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Sunday, 13 May 2012

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Whilst I can understand many fans' ambitions to see Cardiff City get into the Premier League I will be unable to stomach watching Cardiff play in red. I'll cancel my season ticket.

Yes red is just a colour so it might seem silly, irrational and illogical. But then again, so is football.

Cardiff recorded an average of 22100 last season. If you believe that only 221 (1%) of the support will leave the club I think you're mistaken. I personally know of half a dozen other people who are planning on cancelling their season ticket should City make the switch to red. I suspect many more will follow.

I wish people would understand that the issue is far more complex than just a red shirt...great article Leighton by the way....I see it has a way the Malaysians can promote the club world wide in an effort to create financial rewards for the club...we cannot and will not be allowed to have benefactors putting in a £1 million a month when the financial fair play rules come in...so the owners are looking at new ways of generating income.

An ideal world would see us at home in blue but it seems the Billionaire, ultra successful businessmen believe that a branding change is beneficial...so I choose to trust them.

I'm not a football fan but the colour can change to red but keep the blue bird logo as the fans can still call them blue birds with a twist of good luck from the red. Hopefully everyone will be happy.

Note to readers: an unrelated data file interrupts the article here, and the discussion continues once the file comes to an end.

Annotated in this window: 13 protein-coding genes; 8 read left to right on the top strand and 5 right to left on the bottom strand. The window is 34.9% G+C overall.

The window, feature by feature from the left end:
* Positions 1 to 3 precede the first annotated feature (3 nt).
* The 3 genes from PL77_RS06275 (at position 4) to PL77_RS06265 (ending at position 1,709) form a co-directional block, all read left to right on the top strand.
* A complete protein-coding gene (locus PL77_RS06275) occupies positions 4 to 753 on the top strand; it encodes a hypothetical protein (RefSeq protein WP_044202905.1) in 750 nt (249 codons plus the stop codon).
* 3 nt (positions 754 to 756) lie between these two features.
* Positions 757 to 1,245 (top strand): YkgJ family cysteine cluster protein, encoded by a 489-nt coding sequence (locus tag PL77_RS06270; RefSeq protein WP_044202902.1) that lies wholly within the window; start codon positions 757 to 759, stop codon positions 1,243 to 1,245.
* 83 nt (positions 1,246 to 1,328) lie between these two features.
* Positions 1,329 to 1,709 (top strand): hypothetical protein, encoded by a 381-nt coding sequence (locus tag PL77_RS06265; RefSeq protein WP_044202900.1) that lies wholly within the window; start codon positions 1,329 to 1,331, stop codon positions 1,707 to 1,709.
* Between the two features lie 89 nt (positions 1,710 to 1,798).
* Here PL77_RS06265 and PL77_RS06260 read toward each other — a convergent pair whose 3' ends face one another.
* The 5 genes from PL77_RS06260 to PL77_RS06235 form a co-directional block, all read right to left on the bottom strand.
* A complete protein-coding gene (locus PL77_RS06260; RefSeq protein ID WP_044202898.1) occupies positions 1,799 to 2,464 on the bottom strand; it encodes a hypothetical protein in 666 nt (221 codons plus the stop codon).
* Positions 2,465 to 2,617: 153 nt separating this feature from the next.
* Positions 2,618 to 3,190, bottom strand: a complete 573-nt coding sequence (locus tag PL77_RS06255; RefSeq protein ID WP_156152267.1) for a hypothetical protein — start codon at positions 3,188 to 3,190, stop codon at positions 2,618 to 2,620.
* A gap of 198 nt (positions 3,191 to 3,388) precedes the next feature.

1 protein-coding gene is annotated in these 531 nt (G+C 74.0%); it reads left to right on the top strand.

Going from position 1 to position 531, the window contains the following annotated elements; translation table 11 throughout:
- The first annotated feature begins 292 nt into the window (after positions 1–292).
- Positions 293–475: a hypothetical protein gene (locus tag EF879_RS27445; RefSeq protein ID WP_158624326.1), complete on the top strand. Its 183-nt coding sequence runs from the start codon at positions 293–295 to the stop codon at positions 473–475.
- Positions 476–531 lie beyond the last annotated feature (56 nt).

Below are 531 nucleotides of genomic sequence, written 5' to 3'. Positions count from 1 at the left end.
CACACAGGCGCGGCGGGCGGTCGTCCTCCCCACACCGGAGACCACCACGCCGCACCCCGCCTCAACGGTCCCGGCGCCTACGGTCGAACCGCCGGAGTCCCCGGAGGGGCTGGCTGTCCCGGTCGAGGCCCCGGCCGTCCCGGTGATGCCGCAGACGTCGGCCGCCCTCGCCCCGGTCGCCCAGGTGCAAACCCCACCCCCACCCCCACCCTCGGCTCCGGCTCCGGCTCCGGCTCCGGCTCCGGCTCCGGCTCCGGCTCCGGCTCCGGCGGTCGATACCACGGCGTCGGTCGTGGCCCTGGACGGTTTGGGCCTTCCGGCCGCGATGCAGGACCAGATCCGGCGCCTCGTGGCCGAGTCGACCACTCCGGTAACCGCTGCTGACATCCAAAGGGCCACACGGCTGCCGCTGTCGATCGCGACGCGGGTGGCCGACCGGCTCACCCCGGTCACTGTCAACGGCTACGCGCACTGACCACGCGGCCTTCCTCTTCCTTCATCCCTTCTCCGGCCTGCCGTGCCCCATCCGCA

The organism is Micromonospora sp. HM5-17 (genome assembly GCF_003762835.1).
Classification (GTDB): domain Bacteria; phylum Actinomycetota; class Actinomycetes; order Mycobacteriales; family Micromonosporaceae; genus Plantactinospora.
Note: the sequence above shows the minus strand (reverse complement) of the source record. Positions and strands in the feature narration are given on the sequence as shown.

A few points from an interested outsider:

1) Not *every* team can play in red, even if (as seems increasingly likely) more and more are taken over by Asian investors. You'll need an away kit of a different colour... like blue, perhaps? (And are you going to drop the no. 4 shirt because the number is unlucky in parts of Asia...?)

2) In the late 1960s, Formula 1 cars began to change from their traditional colour schemes, and within a decade they were virtually all "branded fag packets". Apart from the tobacco, I can see the same happening in football. If you continue to accept "that's the way the world is going" as a conclusive argument, it *will* happen.

3) Someone promising massive investment doesn't guarantee that you'll do a Man City. The obvious cautionary tale is Blackburn: you *could* end up losing part of your heritage *and* not succeeding on the pitch. Nothing is certain - if it was, sport would be pointless!

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